24 Mar 2010, Comments (3)

Ada Lovelace day: Women techies in the spotlight

Author: Helen

So what’s Ada Lovelace Day?

Ada Lovelace Day is an international day of blogging to draw attention to women excelling in technology. Women’s contributions often go unacknowledged, their innovations seldom mentioned, their faces rarely recognised. We want you to tell the world about these unsung heroines. Whatever she does, whether she is a sysadmin or a tech entrepreneur, a programmer or a designer, developing software or hardware, a tech journalist or a tech consultant, we want to celebrate her achievements.

If you’re unfamiliar with Ada Lovelace, please check this out. OK, maybe I’ve chosen that because I love it so much, rather than its hundred percent historical accuracy. Wikipedia has an interesting page on her (and more about that some other time).

I work in the IT department of a nonprofit, as they call them in the US, in a sometimes uncomfortable limbo between the developers, who build the system, and the people who use it.

Most of what I know I learnt from my workmate. She had done a degree, or diploma, or something in IT after working in another place which went through a systems upgrade, and said she got the urge to, as she put it, “see what was behind it all”. And she certainly did. I think she’s probably forgotten more than I know by now. She taught me so much, but she believed in nutting things out for yourself, too, and would take me only so far down a certain path and would then leave me to work the rest out. When I see a discrepancy in some query result or process, and I’m tempted to write it off as some kind of meaningless one-off fail, I hear her saying “there’s always a reason”.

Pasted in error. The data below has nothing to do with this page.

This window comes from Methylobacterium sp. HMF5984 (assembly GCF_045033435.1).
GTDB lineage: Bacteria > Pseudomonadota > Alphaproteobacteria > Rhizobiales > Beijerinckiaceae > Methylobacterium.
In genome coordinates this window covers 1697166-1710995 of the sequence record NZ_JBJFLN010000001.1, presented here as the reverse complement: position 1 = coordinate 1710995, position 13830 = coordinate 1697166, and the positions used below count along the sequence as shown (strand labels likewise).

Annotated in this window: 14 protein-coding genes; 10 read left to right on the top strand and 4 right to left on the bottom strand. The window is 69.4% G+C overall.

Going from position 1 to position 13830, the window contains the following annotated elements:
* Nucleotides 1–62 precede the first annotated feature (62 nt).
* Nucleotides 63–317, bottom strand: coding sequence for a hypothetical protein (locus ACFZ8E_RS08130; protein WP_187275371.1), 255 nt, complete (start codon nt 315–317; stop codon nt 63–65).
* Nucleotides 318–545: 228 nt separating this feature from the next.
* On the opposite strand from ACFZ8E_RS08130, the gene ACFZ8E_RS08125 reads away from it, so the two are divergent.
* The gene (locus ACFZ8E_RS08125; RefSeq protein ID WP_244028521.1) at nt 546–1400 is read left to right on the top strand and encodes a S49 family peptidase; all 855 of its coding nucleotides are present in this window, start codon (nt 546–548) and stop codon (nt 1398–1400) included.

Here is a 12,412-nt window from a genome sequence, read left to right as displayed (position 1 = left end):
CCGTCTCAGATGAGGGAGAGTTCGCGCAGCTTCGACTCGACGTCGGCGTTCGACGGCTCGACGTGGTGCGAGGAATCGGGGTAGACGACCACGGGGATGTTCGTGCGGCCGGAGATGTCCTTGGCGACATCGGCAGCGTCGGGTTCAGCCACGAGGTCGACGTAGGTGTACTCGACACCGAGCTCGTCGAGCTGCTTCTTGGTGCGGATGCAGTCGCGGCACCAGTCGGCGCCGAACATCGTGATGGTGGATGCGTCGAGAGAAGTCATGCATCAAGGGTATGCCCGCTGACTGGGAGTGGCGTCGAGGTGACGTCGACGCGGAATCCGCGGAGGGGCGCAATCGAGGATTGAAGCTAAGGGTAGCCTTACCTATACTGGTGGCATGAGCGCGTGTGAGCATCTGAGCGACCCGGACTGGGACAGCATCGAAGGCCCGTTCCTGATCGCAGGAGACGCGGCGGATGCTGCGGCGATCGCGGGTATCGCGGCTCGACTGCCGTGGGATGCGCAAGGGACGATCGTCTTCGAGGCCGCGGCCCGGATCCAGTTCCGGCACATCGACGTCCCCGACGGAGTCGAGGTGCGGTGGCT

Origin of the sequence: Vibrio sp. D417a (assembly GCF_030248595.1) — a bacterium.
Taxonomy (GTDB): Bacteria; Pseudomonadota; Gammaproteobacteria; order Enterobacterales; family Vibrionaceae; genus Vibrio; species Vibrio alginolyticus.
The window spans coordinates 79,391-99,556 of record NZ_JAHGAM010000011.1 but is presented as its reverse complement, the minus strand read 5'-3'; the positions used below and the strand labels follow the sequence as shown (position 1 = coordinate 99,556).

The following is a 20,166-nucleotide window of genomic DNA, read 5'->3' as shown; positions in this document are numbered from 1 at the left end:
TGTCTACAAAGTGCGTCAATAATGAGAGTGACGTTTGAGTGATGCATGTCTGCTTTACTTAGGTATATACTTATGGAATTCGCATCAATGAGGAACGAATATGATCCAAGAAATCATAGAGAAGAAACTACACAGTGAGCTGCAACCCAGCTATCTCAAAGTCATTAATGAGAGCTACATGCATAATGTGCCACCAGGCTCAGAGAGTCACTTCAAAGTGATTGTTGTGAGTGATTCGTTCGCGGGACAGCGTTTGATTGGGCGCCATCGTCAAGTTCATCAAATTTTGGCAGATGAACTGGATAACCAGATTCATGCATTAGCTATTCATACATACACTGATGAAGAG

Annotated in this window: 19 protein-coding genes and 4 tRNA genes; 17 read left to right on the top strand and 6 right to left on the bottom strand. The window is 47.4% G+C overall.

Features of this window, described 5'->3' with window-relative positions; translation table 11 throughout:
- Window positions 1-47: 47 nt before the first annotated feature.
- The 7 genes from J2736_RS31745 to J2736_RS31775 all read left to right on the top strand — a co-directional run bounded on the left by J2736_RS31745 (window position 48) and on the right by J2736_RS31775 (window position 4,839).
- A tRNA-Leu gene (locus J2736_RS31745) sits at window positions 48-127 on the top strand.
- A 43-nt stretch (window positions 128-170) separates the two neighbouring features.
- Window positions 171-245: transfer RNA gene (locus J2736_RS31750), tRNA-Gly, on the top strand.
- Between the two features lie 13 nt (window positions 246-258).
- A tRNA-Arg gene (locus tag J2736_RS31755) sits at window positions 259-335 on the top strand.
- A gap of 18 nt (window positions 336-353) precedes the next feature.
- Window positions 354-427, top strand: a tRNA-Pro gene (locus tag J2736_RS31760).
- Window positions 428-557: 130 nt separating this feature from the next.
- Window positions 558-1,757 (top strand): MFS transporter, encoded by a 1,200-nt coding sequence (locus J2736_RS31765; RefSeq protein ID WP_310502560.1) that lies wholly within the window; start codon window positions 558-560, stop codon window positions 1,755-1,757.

She could be hard work. This woman was full of ‘tude. And she had to be, working in a male-dominated department where she often had to go toe to toe with volatile and entitled developers. She used to bottle it up quite a bit, and sometimes it made her hard to live with. That’s the sort of thing which, in that setting, will attract the inevitable judgement of oh, women, so emotional. But holy Mary McKillop on my breakfast crumpet, you should see the men sometimes. The hissy fits they chuck. Women emotional and feeling, men unemotional and rational – a load of dingoes’ kidneys m’lud, I rest my case.

As a techie, she was ahead of everyone in the building who wasn’t actually conversant with a programming language, and in some respects she was even ahead of those people. What that woman couldn’t do with about twenty-five intricately linked database tables and a fearsomely complex reporting tool, isn’t worth knowing about. She built our website after a two-day training session in web design and HTML (and teaching herself about javascript). Thousands of people use her javascript pages to this day to do stuff online and make payments. She was awesome. And I, a thirtysomething jack-of-all-trades and refugee from the music industry, was always a little in awe of her.

And when I was working with her, although I never dared to ask, she was in her sixties, if she was a day.

Ah, the smashing of age and gender stereotypes: what a lovely sound.

Does anyone else have stories to tell for Ada Lovelace day about their favourite female techs?

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